Pope Francis Lifts “Pontifical Secret” Rule

Andrew Gu ‘23

On December 17, a monumental law was put into place by the pope to lift the “Pontifical Secret”. Since 1974, the “Pontifical Secret” rule was used as a way to protect “both the names of the accuser and the accused until the point at which there has been a firm judgment.” [1] Thus, protecting the victim and suspect from false judgment before the case has been closed. As church leaders called for the abolition of the “Pontifical Secret” at a February Vatican summit, the lift of the rule didn’t take place until this Tuesday. One of the main criticisms being that the high degree of confidentiality is used to protect assaulters, hurt the victims, and hinder police investigations. 


Pressured by the public, church leaders,  and 20 years of clergy sexually abusing others to make meaningful reform to help sexual assault victims, the Pope issued two documents which abolished the use of the “Pontifical Secret”. One of them raises the age of when pictures of individuals can be considered child pornography from 14 to 18. 


Even though the lift of this rule is supposed to make sexual abuse cases less secretive, Pope Francis has still decreed that the information in these abuse cases must be protected to ensure “security, integrity and confidentiality” [2]. This decree was not put in place to disregard the abolition of the “Pontifical Secret”, but to protect the victim even more, by keeping their identity safe if they desire it to be.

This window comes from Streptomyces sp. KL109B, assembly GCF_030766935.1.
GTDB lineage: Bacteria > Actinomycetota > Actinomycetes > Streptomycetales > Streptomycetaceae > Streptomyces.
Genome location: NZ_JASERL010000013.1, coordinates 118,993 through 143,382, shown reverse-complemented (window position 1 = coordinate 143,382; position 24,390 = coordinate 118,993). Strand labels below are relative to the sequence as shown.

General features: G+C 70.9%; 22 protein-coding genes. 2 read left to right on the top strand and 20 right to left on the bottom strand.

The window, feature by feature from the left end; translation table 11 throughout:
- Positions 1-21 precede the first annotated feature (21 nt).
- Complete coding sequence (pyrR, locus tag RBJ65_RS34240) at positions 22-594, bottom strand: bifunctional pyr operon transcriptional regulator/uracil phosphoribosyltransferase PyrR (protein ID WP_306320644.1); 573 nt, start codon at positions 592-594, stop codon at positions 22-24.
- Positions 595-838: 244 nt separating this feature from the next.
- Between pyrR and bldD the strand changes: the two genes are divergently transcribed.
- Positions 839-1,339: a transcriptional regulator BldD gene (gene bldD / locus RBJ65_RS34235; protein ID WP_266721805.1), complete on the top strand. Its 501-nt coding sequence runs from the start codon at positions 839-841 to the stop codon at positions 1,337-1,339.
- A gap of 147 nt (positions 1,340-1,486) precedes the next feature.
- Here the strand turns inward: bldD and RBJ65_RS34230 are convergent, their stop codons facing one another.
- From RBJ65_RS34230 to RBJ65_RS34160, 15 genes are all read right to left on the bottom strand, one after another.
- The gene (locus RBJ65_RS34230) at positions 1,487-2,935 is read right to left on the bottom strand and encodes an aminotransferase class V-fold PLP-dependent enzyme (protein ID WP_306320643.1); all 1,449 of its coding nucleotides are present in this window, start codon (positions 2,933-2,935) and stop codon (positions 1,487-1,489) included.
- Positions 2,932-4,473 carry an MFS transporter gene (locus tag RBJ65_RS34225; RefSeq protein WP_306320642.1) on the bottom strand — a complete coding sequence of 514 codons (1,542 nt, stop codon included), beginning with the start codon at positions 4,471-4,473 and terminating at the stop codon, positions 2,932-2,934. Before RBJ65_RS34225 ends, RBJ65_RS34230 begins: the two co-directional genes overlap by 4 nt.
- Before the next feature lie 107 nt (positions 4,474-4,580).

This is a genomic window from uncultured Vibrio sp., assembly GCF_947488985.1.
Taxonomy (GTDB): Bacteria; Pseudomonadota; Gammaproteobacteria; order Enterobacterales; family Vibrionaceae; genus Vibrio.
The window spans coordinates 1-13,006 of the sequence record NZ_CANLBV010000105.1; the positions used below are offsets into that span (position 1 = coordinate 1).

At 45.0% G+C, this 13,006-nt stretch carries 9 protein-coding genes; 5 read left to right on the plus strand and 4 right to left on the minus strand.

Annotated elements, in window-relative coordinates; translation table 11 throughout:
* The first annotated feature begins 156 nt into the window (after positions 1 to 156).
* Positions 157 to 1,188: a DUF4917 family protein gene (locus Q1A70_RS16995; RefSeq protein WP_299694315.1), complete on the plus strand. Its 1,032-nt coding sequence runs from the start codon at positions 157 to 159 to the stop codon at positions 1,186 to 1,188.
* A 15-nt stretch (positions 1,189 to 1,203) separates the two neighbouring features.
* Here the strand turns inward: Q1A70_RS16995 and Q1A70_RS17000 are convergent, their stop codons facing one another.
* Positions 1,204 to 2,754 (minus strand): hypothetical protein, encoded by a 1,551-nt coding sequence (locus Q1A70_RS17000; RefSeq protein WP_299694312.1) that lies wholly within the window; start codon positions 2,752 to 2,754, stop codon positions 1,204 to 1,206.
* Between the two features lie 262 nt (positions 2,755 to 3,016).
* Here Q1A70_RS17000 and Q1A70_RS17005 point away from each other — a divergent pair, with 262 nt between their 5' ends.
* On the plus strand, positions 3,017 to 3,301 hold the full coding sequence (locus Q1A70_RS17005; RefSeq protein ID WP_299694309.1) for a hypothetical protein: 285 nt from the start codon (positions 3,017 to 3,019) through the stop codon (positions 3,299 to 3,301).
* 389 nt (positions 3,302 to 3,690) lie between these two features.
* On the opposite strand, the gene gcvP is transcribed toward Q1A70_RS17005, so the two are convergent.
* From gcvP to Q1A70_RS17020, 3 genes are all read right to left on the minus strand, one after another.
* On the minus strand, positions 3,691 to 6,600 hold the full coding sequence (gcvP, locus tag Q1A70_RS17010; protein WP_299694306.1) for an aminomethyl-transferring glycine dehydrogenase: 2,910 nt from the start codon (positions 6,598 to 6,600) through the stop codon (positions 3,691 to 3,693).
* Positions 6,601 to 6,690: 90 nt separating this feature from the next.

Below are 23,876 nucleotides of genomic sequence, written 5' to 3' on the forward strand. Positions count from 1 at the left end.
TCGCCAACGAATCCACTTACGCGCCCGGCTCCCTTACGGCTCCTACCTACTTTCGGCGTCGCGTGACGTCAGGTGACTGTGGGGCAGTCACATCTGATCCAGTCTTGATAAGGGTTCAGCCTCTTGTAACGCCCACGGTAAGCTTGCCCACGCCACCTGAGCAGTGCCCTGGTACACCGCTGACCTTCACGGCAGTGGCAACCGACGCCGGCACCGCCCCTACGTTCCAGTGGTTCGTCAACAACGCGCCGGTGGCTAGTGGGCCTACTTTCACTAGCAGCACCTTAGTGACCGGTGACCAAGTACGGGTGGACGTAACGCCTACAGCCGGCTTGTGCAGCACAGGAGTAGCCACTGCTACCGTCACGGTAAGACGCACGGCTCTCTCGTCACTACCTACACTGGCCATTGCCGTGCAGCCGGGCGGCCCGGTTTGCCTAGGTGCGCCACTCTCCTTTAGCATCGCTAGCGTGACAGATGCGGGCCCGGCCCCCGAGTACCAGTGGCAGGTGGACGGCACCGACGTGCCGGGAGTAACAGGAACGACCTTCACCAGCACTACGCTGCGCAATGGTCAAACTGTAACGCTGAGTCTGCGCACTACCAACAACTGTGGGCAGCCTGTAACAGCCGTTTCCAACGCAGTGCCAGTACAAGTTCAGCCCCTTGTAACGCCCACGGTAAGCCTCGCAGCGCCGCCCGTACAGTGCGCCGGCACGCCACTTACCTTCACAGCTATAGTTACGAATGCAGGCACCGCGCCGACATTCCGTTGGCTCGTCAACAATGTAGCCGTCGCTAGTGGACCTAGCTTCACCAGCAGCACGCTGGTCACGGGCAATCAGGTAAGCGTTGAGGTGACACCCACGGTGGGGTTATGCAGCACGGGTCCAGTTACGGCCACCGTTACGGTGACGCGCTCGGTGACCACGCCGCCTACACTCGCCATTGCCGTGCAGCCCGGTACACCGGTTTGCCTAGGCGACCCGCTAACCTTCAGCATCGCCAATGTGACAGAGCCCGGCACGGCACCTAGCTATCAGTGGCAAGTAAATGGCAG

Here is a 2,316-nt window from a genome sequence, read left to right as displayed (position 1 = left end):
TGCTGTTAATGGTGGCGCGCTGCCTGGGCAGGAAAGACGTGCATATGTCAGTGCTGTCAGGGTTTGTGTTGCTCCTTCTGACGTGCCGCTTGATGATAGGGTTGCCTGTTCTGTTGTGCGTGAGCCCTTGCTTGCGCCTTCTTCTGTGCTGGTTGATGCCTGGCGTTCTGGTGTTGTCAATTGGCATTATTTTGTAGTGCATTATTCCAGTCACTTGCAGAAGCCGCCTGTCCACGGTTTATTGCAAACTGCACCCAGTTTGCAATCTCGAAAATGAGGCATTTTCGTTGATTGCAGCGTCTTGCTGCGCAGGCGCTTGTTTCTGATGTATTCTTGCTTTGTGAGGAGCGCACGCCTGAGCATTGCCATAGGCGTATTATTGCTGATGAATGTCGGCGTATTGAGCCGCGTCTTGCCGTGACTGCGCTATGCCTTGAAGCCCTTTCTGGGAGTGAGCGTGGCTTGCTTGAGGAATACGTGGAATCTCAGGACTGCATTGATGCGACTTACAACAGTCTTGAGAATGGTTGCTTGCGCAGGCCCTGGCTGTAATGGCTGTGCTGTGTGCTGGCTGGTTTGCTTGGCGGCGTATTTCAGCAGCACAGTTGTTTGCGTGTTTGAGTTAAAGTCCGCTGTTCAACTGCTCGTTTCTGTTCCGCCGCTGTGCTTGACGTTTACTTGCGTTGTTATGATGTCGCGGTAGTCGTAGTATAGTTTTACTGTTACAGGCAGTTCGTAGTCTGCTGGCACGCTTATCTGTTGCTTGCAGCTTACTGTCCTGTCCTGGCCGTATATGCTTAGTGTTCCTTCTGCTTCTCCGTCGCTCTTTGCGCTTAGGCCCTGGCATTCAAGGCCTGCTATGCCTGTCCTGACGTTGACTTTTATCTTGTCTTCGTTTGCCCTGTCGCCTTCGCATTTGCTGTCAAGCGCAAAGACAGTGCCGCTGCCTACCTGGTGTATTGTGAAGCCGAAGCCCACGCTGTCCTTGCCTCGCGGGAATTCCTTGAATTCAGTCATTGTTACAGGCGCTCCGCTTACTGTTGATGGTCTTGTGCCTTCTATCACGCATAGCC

This monumental act will lead to better and more accurate trials. Before this decision, victims of this abuse were silenced and believed that they could not report the situation to the police. The scandal would be hidden, and police would be blocked from accessing the documents to carry out a true investigation. Now, it will be a much more open system that will allow the victims to receive all the help and services that they need. Archbishop Charles Scicluna, the Vatican’s leading sex abuse investigator, called the reform an “epochal decision that will allow for better coordination of police forces across the world and open up lines of communication with victims”. [2] 


The day this amendment was signed, Archbishop Luigi Ventura, the Vatican ambassador to France, resigned, amid investigation for sexual assault of minors. The lifting of this rule is an attempt by the Roman Catholic Church to get rid of the clergy abusing its power and will help the church repair its image of secrecy. In the future, sexual abuse victims will get the support and help that they need and a proper investigation will take place to give the abuser the punishment that they deserve.


[1] https://www.npr.org/2019/12/17/788854769/pope-francis-abolishes-pontifical-secrecy-in-sex-abuse-cases-promising-transpare

[2] https://www.independent.co.uk/news/world/europe/pope-francis-sex-abuse-church-testimony-secret-child-pornography-a9250061.html